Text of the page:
# Parenthesis

Updated: 01/18/2023 by Computer Hope

A parenthesis is a punctuation mark used to enclose information, similar to a bracket. The open parenthesis, which looks like (, is used to begin parenthetical text. The close parenthesis, ), denotes the end of parenthetical text. The plural of parenthesis is parentheses.

Tip

Parentheses are also called curved brackets, especially outside of the United States.

## How to type parentheses

To type an open parenthesis on a U.S. keyboard, hold down the Shift and press 9 at the top of the keyboard. To type a close parenthesis, hold Shift and press 0 (zero).

Tip

Doing the Alt code Alt+40 can also create an open parenthesis and Alt+41 creates a close parenthesis.

To create a tilde on a smartphone or tablet, open the touch keyboard, switch to the numbers (123) or symbols (sym) section, and touch the "(" or ")" symbol.

## What are parentheses used for?

• In writing, parentheses can express additional information, an aside, or special remarks. For instance, "The child received a stern lecture (and he deserved it)."
• In mathematical expressions, parentheses denote priority in the order of operations. Parts of the expression enclosed in parentheses are to be calculated first, and the result used in the rest of the expression. For instance, in this expression:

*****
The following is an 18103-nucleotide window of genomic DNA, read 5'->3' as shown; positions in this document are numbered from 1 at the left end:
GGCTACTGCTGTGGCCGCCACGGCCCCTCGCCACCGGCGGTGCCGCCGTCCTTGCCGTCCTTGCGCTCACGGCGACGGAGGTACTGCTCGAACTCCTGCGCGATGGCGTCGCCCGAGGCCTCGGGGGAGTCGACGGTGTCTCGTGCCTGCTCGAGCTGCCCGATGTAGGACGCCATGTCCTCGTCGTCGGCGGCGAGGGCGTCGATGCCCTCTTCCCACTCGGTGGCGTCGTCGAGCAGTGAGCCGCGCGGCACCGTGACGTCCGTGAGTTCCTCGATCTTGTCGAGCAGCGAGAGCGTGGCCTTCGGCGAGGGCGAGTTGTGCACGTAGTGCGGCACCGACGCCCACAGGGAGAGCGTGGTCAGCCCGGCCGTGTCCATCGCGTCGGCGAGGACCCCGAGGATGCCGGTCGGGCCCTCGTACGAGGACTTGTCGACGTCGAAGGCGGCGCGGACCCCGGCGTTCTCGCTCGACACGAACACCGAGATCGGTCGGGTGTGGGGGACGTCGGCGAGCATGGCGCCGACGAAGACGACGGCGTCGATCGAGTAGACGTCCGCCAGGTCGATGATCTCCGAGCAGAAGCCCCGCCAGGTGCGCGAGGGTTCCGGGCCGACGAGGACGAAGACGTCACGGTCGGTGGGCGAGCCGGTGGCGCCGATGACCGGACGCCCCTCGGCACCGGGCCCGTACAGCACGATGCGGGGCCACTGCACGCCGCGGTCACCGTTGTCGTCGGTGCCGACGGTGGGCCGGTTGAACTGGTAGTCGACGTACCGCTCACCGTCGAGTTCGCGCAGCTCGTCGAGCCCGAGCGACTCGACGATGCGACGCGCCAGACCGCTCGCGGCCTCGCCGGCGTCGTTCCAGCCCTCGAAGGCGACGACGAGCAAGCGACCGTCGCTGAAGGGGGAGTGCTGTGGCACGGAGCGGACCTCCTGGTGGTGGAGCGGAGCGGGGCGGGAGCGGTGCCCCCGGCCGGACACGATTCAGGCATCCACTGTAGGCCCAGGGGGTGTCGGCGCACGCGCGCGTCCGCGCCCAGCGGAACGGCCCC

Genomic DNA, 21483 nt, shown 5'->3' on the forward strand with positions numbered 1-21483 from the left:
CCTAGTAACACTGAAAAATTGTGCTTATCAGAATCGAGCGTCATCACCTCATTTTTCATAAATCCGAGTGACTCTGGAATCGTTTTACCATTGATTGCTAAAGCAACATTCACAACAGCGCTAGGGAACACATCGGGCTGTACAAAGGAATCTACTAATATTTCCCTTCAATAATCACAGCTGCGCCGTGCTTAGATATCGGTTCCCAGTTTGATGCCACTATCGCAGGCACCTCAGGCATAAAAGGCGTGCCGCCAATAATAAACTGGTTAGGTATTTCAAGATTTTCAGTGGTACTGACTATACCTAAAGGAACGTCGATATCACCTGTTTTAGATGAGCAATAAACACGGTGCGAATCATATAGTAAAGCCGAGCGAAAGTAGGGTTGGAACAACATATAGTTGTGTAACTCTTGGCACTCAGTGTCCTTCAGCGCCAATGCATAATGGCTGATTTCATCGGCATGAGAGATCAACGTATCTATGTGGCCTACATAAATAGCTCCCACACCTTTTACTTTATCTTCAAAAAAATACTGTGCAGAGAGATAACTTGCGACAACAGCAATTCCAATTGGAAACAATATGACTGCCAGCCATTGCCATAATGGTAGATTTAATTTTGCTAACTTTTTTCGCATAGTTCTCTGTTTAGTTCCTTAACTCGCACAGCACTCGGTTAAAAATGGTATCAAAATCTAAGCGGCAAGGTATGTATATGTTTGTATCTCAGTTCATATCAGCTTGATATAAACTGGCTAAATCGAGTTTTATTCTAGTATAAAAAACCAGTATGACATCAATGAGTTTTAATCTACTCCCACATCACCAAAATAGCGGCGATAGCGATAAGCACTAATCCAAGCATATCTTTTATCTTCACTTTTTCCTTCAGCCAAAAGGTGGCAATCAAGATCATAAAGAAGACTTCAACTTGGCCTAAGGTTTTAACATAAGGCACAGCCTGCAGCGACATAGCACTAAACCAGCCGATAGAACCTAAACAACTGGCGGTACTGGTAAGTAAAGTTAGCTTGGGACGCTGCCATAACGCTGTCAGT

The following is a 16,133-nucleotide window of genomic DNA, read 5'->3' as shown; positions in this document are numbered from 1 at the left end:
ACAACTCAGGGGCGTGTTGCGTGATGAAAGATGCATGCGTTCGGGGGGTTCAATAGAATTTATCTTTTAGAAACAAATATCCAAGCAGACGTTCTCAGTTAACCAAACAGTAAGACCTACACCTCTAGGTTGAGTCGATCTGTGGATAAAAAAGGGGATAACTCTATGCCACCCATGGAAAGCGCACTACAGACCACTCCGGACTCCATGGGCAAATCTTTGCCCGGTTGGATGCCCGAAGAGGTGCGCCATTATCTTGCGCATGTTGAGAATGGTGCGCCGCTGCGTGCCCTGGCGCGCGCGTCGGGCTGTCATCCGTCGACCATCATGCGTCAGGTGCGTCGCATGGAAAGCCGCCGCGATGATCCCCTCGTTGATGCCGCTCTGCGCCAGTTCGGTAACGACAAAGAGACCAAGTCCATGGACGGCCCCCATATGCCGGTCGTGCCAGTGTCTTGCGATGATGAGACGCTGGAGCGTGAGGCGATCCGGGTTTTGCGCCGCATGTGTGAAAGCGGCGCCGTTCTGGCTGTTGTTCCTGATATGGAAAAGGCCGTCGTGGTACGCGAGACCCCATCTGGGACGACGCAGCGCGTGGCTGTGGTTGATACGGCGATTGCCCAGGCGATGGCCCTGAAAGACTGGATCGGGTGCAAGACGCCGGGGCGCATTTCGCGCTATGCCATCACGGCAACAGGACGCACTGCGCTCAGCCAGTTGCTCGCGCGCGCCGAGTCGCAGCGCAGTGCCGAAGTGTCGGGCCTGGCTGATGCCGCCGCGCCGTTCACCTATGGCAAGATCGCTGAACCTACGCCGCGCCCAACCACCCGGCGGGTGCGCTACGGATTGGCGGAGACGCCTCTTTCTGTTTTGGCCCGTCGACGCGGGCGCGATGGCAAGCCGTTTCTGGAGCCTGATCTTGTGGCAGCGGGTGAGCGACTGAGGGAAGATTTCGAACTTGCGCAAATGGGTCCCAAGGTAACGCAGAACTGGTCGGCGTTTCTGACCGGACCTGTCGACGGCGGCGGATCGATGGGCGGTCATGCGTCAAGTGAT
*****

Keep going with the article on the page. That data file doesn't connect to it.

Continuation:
`5 + 2 x 5 = 15`

Multiplication is peformed before addition, according to the standard order of operations. However, in this expression:

`( 5 + 2 ) x 5 = 35`

The addition inside the parentheses is performed first, and the sum is then used in the rest of the expression. This kind of math expression, where the result depends upon the position of parentheses, is called non-associative.

## Parentheses in computer programming

Below is an example of how parentheses may be used in an if statement, using the Perl programming language.

```if (\$test =~ /[a-zA-z]/) {
print "It works!\n";
}```

## Regular expression parentheses

With regular expressions, parentheses capture text. For example, in the following Perl regular expression, the variable \$piglatin takes anything beginning with "th" and moves it to the end of the line.

`\$piglatin =~ s/^(th)(.*)/\2\1/i;`

`=sum(a1:a5)`
`RAM (random access memory) is a type of computer memory that stores information temporarily.`